Thanks to a $2 million financing deal with the county for fiscal 2007, the school system is in the process of upgrading outdated equipment, and plans to install wireless canopies at all schools by 2009. They are also researching the possibility of making new constructions totally wireless.
One of the biggest initiatives under way is preparing to make the transition in March to NC WISE, the state Department of Public Instruction’s new student information management system. The school system has used the Student Information Management System (SIMS) for many years. But the state has been in the process of switching all school districts over to NC WISE the last several years, with 2008 being the year for Carteret County to make the switch.
That’s another reason that outdated computer equipment needs to be updated. Ms. Temple said thanks to the $2 million five-year technology replacement plan, a wave of new equipment has come into the school system since September.
Ms. Temple outlined a two-phase update plan for the 2007-2008 school year. From September to December 2007, the school district has purchased and distributed the following equipment in various county schools: 786 Dell computers (450 desktops and 336 laptops); 264 InFocus data projectors (with one extra lamp per projector); 96 HP network printers; five Dell servers for Newport Middle, Morehead City Elementary, Smyrna, Beaufort Elementary schools and the Central Services offices; three wireless canopies for Broad Creek Middle, Beaufort Middle and Morehead City Middle schools; and software for student and faculty/staff computers.
The second wave of equipment will come in between now and May 2008. That will include 689 computers (laptops and desktops); and three additional wireless canopies at Smyrna, Morehead City Primary and East Carteret High School .
Additional technology projects for 2007 include 21st Century Leadership staff development opportunities, projector installation projects and wireless capabilities for new construction sites at schools getting classroom additions under the $50 million school bond projects.
Whether on TV, at Senior Project presentations, or in the local rag (see above)—I have heard much ado, hopefulness, praise, and gratitude for the significant technology deal we hammered down to cap the 07-08 local budget go-round.
Now, some five months away from my previous position . . . and six months away from striking that deal, I am achieving enough distance to remain encouraged on many levels.
- My successor has hit the ground running, in a job with big-picture complexity that few who have never held truly grasp.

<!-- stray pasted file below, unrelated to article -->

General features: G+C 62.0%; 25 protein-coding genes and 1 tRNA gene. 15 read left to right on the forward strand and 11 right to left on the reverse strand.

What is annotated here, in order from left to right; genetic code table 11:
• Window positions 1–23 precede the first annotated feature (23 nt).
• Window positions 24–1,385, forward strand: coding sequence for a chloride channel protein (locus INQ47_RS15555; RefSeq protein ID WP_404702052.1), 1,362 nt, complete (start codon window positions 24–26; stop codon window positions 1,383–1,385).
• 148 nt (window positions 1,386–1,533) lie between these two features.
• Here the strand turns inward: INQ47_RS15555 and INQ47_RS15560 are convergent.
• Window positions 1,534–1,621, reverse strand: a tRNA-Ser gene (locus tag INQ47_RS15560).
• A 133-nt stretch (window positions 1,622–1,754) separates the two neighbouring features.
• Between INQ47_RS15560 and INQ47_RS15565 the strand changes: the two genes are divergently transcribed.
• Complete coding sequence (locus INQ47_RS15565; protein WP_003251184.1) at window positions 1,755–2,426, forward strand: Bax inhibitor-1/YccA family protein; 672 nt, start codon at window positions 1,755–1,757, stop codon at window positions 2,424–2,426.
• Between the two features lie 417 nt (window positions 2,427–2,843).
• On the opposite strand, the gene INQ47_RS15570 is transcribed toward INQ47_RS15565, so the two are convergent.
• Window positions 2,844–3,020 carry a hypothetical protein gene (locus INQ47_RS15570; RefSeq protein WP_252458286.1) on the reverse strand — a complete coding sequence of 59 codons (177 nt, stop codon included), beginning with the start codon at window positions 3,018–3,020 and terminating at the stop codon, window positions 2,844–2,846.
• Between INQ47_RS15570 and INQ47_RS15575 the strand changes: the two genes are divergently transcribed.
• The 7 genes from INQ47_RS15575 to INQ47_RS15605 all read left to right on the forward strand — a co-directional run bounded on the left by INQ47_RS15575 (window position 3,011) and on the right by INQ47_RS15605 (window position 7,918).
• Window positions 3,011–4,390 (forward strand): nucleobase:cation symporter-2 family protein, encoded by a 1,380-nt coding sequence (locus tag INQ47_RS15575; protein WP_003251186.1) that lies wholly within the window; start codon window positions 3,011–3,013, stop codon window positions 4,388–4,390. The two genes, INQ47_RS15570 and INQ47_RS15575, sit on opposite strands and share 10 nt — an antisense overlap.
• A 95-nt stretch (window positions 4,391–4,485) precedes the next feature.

- County politics seem to be improving.
- All schools have greater access to technology.
- Folks are talking about technology in schools again.
Never the Pollyanna, though, I remain cautious and concerned about our focus. Buried somewhere at the bottom of the above article, I see scant reference to “21st Century Leadership staff development opportunities.” The emphasis seems still to be stuck on stuff.
We fought hard battles to maintain that our technology refreshment campaign would never become an NC Wise initiative. Any time we drain instructional resources for NCWise or any other function of management, we risk paying homage to the beast of accountability.
For our own benefit, we must not lose sight of the fact that this deal was structured to replace computers in classrooms, labs and media centers. That translates to students and teachers.
Thus, instead of hearing the trumpets of a student data management system in conjunction with this deal, I’d rather see much more air time given to 21st century instructional leadership models like IMPACT: Guidelines for North Carolina Media and Technology Programs. That translates into innovative and relevant teaching and learning.
The 21st century teaching and learning conversation will evolve more naturally next year as the technology implementation stage draws down—lest this year we inadvertently redefine ourselves as accountability mongers.
A question from the Oracle: Keeping accurate data on 100% of our students . . OR . . . ensuring that 100% of our students and staff are proficient in terms of 21st century technological applications for educational gain—which would be the heaviest lifting? Which would yield the greater benefit? To which, then, should we be directing the greater resources and laser-like focus?
As I have shared here before and with the county commissioners:
We will no longer be able to say we have so much old technology. We will no longer be able to say we have to spend most of our time keeping the old stuff running. We will not be able to say as vehemently that we don’t have enough modern computers for students. We will ultimately have to figure out how to allow students to bring their own devices from home and connect securely to our wireless networks.
In short, once the procurement and implementation stages are complete, we will have to address how these 21st century tools are going to impact 21st century teaching and learning for 100% of our teachers and students.
And that’s when the heavy lifting begins.
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